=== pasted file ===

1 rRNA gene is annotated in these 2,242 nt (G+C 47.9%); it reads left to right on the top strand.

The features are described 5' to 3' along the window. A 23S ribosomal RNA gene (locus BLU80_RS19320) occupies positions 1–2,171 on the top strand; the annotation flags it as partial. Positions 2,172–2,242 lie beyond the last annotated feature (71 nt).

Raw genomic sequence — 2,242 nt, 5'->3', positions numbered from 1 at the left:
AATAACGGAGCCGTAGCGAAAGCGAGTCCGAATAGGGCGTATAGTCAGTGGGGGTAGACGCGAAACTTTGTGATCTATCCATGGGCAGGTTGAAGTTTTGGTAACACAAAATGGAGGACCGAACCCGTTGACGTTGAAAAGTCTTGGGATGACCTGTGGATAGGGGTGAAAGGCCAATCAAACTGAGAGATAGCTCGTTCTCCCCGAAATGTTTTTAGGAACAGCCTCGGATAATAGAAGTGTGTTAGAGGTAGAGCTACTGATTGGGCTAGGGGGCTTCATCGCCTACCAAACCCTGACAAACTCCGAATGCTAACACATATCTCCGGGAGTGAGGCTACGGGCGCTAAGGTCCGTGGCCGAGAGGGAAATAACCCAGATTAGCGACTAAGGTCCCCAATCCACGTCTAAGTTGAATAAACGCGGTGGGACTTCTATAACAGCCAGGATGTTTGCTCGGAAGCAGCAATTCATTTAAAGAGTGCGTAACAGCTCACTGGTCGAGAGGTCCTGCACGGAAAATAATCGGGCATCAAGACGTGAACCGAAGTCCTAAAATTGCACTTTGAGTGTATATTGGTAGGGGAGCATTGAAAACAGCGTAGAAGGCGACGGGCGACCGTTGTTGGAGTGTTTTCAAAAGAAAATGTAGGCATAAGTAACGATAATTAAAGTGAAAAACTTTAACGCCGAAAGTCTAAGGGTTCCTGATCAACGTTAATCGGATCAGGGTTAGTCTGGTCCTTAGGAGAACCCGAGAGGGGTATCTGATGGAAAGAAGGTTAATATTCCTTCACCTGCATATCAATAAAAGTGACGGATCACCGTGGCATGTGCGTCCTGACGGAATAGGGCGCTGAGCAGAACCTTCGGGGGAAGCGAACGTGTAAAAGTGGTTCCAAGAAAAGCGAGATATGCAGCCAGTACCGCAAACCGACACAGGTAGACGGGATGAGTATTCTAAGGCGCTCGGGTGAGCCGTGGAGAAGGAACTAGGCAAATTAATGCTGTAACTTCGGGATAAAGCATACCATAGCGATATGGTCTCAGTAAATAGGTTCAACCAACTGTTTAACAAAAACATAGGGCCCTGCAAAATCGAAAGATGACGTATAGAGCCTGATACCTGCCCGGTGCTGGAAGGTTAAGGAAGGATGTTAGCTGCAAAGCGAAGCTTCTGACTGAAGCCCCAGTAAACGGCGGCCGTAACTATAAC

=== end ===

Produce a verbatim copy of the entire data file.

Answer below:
1 rRNA gene is annotated in these 2,242 nt (G+C 47.9%); it reads left to right on the top strand.

The features are described 5' to 3' along the window. A 23S ribosomal RNA gene (locus BLU80_RS19320) occupies positions 1–2,171 on the top strand; the annotation flags it as partial. Positions 2,172–2,242 lie beyond the last annotated feature (71 nt).

Raw genomic sequence — 2,242 nt, 5'->3', positions numbered from 1 at the left:
AATAACGGAGCCGTAGCGAAAGCGAGTCCGAATAGGGCGTATAGTCAGTGGGGGTAGACGCGAAACTTTGTGATCTATCCATGGGCAGGTTGAAGTTTTGGTAACACAAAATGGAGGACCGAACCCGTTGACGTTGAAAAGTCTTGGGATGACCTGTGGATAGGGGTGAAAGGCCAATCAAACTGAGAGATAGCTCGTTCTCCCCGAAATGTTTTTAGGAACAGCCTCGGATAATAGAAGTGTGTTAGAGGTAGAGCTACTGATTGGGCTAGGGGGCTTCATCGCCTACCAAACCCTGACAAACTCCGAATGCTAACACATATCTCCGGGAGTGAGGCTACGGGCGCTAAGGTCCGTGGCCGAGAGGGAAATAACCCAGATTAGCGACTAAGGTCCCCAATCCACGTCTAAGTTGAATAAACGCGGTGGGACTTCTATAACAGCCAGGATGTTTGCTCGGAAGCAGCAATTCATTTAAAGAGTGCGTAACAGCTCACTGGTCGAGAGGTCCTGCACGGAAAATAATCGGGCATCAAGACGTGAACCGAAGTCCTAAAATTGCACTTTGAGTGTATATTGGTAGGGGAGCATTGAAAACAGCGTAGAAGGCGACGGGCGACCGTTGTTGGAGTGTTTTCAAAAGAAAATGTAGGCATAAGTAACGATAATTAAAGTGAAAAACTTTAACGCCGAAAGTCTAAGGGTTCCTGATCAACGTTAATCGGATCAGGGTTAGTCTGGTCCTTAGGAGAACCCGAGAGGGGTATCTGATGGAAAGAAGGTTAATATTCCTTCACCTGCATATCAATAAAAGTGACGGATCACCGTGGCATGTGCGTCCTGACGGAATAGGGCGCTGAGCAGAACCTTCGGGGGAAGCGAACGTGTAAAAGTGGTTCCAAGAAAAGCGAGATATGCAGCCAGTACCGCAAACCGACACAGGTAGACGGGATGAGTATTCTAAGGCGCTCGGGTGAGCCGTGGAGAAGGAACTAGGCAAATTAATGCTGTAACTTCGGGATAAAGCATACCATAGCGATATGGTCTCAGTAAATAGGTTCAACCAACTGTTTAACAAAAACATAGGGCCCTGCAAAATCGAAAGATGACGTATAGAGCCTGATACCTGCCCGGTGCTGGAAGGTTAAGGAAGGATGTTAGCTGCAAAGCGAAGCTTCTGACTGAAGCCCCAGTAAACGGCGGCCGTAACTATAAC